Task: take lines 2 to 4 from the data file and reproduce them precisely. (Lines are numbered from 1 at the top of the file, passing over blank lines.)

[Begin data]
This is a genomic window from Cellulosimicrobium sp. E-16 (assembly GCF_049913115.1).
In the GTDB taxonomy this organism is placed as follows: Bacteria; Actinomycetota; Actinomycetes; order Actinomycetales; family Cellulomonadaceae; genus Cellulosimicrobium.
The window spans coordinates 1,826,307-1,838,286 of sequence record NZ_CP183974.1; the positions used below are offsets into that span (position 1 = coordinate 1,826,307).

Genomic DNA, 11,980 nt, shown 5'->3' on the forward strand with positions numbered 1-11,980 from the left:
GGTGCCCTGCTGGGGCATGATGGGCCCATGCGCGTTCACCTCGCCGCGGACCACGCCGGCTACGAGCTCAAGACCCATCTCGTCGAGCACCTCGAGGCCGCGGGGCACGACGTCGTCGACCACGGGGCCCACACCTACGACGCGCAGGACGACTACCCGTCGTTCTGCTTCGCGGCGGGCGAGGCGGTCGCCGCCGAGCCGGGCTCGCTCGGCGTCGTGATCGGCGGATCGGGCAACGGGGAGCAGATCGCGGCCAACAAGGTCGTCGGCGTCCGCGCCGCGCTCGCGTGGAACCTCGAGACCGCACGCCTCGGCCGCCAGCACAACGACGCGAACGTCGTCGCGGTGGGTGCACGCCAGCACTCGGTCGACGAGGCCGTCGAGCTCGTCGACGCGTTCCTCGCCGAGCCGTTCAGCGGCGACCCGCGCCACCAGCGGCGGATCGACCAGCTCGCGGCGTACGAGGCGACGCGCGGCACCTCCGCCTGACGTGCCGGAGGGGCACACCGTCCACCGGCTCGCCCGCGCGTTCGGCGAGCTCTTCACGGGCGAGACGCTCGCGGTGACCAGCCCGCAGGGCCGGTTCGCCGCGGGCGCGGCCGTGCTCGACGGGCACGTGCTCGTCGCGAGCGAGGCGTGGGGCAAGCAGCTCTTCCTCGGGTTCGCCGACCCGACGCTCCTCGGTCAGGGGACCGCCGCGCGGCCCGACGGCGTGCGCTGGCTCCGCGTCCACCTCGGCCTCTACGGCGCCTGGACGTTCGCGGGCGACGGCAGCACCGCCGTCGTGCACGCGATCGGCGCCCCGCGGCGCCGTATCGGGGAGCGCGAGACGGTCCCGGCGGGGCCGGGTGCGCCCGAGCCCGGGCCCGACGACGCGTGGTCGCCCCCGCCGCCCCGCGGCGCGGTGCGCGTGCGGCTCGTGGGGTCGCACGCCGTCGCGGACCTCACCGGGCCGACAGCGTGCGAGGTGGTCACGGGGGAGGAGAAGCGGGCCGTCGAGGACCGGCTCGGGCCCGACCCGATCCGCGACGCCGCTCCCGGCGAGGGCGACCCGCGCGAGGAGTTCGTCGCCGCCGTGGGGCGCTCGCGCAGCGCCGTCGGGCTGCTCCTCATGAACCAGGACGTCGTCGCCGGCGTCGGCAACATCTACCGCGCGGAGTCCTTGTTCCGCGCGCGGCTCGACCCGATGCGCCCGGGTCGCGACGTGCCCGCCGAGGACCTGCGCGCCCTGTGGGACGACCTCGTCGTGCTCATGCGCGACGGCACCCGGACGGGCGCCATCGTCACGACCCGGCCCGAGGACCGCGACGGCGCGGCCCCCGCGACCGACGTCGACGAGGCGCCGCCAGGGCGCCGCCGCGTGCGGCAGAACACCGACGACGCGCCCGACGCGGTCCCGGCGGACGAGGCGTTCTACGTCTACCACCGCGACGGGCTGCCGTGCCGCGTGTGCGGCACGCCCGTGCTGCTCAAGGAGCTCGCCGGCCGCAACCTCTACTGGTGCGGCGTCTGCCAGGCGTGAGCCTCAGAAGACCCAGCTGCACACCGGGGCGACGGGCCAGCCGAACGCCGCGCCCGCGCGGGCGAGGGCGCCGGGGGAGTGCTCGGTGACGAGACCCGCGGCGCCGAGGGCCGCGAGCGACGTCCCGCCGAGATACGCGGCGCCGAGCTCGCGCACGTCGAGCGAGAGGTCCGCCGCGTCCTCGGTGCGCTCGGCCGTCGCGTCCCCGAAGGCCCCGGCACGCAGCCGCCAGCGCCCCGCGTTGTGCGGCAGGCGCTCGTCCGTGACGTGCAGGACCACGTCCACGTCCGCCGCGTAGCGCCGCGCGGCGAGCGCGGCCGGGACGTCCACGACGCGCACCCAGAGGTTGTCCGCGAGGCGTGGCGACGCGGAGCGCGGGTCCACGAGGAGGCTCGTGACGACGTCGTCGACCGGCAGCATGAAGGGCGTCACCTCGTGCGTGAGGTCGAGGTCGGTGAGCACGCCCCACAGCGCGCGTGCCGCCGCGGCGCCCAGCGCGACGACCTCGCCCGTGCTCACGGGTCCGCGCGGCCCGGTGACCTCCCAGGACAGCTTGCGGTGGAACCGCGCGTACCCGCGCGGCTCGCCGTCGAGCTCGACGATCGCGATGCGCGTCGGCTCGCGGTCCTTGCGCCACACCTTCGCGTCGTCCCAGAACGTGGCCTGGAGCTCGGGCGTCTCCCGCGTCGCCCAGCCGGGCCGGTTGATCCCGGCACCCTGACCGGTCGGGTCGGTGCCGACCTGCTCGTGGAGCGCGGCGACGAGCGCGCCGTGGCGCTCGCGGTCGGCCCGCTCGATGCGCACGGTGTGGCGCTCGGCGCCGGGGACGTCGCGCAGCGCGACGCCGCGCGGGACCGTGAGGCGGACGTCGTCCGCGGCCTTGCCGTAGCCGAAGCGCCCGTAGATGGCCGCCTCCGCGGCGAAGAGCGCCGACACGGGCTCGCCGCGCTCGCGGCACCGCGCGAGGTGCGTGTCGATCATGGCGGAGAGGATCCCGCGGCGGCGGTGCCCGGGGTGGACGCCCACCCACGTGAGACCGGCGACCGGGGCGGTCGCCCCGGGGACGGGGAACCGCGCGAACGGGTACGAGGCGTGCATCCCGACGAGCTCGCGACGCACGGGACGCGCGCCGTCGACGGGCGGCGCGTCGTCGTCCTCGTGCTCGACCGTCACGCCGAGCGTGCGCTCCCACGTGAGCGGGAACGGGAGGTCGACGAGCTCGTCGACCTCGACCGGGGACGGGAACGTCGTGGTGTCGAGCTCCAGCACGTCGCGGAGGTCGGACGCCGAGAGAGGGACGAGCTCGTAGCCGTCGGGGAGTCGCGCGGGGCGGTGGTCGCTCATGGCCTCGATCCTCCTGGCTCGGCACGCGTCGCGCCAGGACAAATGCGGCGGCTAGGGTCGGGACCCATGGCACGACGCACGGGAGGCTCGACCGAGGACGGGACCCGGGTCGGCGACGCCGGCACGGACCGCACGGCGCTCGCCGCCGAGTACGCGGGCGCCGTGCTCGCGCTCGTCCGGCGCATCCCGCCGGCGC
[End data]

In the GTDB taxonomy this organism is placed as follows: Bacteria; Actinomycetota; Actinomycetes; order Actinomycetales; family Cellulomonadaceae; genus Cellulosimicrobium.
The window spans coordinates 1,826,307-1,838,286 of sequence record NZ_CP183974.1; the positions used below are offsets into that span (position 1 = coordinate 1,826,307).

Genomic DNA, 11,980 nt, shown 5'->3' on the forward strand with positions numbered 1-11,980 from the left: